so much more convenient. yes m'lady. i knew it would be as closeto the 1960s experience – making the original series –as much as would be possible, but it completely surpassedmy expectations. probably one the strangestparts was bringing back people who'd worked on theoriginal series. specifically davidelliot to direct and mary turner who came in topuppeteer for a couple of days.

action! turn! i'll get the locks, dawkins. watch out for guards. it reminds me ofthe earlier days coming back to this place. it's weird. as soon as i opened the door iwas at home. it doesn't feel any different. especially when mary comes. bang – it's just the same.

it's incredible when david and marywere working together, because they both immediately came backto their working relationship they'd had all those years ago. we've been very lucky. we'vebeen friends for over 50 years. you soon get back into it again. to be honest, you'venever gone out of it. are you ready? – yeah.– running! action! and he manages to knock outthe automatic tv cameras too. exactly. it's almostas if he's a phantom.

yeah. that's the one. print! print!cool. every single shot we dotakes a lot of preparation. days and days of preparation before you actually getit before the camera. david tremont for instance, spent a goodfew weeks building this beautiful mansion that we knew was going tobe blown up in seconds. the most exciting thing hasto be the mansion exploding. the initial stages is sitting down withthe directors, designers, whomever, and getting out of their heads whatthey see – what they imagine it to be.

what sort of explosion, how bigcan we can make the model. it has to be built specifically,so it destructs in a certain way. you don't want the modelto go "pffff" like that. you want bits of it to fly off, you wantdebrie flying off towards the camera. that's a huge staple ofthunderbirds explosions. little things flyingaway towards the camera. you have to build it extremely fragile.there is a lot more technology that goes into makingsomething come apart. and when we put the treesin, it looks fantastic.

and people, when we mentioned, "hey, lookat this... isn't it beautiful..." would be appalled when we said,"it's going to be blown up! it's not goingto exist next week!" i get this a lot. i've builtmany pyro-models over the years. and the first reaction is always "youdon't want to see your model destroyed". but no, completelyopposite to that. a pyro-model is purposebuilt to be destroyed. that's the whole challengeof the project. when we try to recreate thekind of explosions that

derek meddings and his teamproduced for the original thunderbirds there is a specific look to them. oftenbecause they used quite dangerous things. some of the chemicals werecarcinogenic which we cannot use now, but those chemicals producedvery specific sorts of looks. black smoke turns up everywhere inthunderbirds when there is an explosion – there is usually this toxicstuff you would not want to breath in and cannot usenow because it's illegal. one of the challenges forour pyro-technicians was to go away and lookat what they were doing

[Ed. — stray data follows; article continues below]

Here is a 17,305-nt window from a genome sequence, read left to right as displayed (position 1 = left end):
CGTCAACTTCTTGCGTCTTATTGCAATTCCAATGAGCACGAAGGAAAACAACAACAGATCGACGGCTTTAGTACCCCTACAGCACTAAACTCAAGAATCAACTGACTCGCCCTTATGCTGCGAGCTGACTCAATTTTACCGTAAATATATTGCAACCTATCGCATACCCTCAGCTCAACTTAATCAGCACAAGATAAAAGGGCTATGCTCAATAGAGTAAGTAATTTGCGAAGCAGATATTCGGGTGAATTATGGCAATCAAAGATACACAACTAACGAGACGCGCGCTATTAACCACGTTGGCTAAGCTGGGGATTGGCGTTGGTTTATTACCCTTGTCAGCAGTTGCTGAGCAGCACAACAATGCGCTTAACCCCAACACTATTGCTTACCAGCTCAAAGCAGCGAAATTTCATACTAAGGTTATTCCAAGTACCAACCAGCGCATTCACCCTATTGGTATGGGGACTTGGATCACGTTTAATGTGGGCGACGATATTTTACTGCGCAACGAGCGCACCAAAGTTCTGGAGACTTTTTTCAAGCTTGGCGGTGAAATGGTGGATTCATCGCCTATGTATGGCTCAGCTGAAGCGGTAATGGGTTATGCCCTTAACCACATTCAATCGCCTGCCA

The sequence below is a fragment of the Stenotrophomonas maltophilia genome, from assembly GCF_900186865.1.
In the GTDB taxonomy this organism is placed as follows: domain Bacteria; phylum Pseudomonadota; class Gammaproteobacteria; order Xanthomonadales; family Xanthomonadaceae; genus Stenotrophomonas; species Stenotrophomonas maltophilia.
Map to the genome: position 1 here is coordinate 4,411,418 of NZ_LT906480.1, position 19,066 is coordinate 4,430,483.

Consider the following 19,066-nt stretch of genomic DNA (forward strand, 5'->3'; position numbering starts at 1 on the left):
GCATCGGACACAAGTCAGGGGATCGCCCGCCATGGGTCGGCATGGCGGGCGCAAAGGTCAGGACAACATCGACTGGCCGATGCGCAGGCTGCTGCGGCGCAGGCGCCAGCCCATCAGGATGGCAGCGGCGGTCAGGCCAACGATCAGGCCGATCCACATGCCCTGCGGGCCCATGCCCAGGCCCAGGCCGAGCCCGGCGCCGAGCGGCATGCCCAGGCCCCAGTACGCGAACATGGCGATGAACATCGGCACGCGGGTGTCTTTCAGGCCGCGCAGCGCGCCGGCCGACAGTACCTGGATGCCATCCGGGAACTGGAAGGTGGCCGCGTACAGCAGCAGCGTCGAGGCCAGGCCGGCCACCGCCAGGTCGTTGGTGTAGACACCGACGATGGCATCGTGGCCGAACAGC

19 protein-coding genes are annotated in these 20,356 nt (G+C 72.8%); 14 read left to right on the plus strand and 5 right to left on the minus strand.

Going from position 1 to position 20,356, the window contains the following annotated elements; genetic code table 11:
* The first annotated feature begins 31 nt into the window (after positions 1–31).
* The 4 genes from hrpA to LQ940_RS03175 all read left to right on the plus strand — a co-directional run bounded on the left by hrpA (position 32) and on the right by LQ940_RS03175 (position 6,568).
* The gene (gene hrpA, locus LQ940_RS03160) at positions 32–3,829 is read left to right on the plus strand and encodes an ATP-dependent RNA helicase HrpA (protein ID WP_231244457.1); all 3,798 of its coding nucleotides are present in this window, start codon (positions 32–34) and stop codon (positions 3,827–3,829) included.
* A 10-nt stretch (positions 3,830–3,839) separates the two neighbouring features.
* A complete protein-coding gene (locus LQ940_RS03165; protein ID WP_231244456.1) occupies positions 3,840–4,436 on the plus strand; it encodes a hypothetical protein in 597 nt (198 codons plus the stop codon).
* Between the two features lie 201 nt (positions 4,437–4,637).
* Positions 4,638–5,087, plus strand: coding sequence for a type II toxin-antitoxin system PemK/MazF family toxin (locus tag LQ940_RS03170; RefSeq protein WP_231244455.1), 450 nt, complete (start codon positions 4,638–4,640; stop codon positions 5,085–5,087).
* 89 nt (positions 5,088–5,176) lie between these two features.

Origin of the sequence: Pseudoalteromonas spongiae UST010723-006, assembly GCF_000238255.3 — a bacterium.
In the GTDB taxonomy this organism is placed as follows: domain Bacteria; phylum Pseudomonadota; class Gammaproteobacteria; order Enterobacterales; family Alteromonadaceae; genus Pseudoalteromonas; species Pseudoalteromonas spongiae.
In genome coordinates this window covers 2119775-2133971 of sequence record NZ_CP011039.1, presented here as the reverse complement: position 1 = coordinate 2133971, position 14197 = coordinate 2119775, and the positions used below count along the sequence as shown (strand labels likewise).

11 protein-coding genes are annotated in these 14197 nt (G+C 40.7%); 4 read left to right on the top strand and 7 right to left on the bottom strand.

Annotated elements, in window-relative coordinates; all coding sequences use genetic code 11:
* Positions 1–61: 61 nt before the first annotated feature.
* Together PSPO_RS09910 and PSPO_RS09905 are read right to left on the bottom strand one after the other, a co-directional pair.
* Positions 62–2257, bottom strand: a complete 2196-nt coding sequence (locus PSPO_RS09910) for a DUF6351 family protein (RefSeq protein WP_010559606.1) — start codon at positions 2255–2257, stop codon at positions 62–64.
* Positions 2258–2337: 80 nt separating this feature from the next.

and then try and come up with theequivalent of what they were using so we could achieve thesame sort of look. it requires working a lotwith the pyro-technicians designing what sort of explosion, whatsort of sequences, how many, how big. that's the larger chargewe would suspend in a roof to blow the roof offand the timbers. and then we haveothers here that will fire vertically in the air andproducing flame at the same time. the pyro guys come in and putall their charges into it.

once they're all finished,they move out and i go in and i fill every gapi can with debris. tremont spent weeks and weeksbuilding this model and it's all in one shot. it's goingto blow up. and if it doesn't work we can't do it again. so we actually put two cameras onit, just in case, to make sure that we got it. because we wouldnever be able to set it up again. so you just hope that it works. so when it explodedit just went "pow".

if you were to come into the studio andwatch us shooting the special effects to be honest it all looks a bit rinky-dink.when we set off an explosion it's not a huge's a puff and it's gone. that's why shooting it athigh speed is very important. you're shooting at ahigher frame rate than normal film. normal filmruns at 24 frames per second. so in 1 second you get24 separate images that are taken by the camera.with high speed photography you could be doing 120 framesper second for our explosion shots.

it's a lot of pictureswithin that one second. you play that back at 24 frames per secondand everything happens really slowly. a tiny little "puff" becomesa really big "woooof". and that applies tothe models as well. when you've got models on stringsflying across the screen they tend to bump and wobble. if you shoot it at high speedand then play it back normally the bumps and wobbles becomea sort of gentle turbulence. it feels right. the crafthave weight. they feel

like they are actuallysuspended in mid-air. i think the original apfilms film crew formed a family. particularlyin the earlier days running up to andincluding thunderbirds. supermarionation is such asilly form of film making. as great as it looks onscreen, the actual day-to-day process of it, the realityis so silly that it would be very difficult not to form some sortof camaraderie with the team around you and to all work together to make thishas been a very special experience.

i think this type of filmmaking, with puppets, visual effects – hasdefinitely got a future. it's telling that everytime thunderbirds has made a comeback to differentgenerations of children each generation hastaken to it so much. doing something using these almostextinct supermarionation techniques isn't just a matterof nostalgia. it can't be. there are a lot of fans on ourcrew. but there are a lot of professionals who don't have a particularchildhood fondness for the series

and they are all ableto see the appeal. i think it has a huge future,because it's a physical art. absolutely all the traditionalarts should be retained should be passed on,should be taught, to the next generation ofspecial effects artists. to be embracing what they were doing50 years ago is very important because we are the lastgeneration doing this. and this is a real old-schoolfilm making course. so i'd like to think this isn't the end.that there is more to come from this.

thunderbirds are definitely go! subtitles: theo de klerk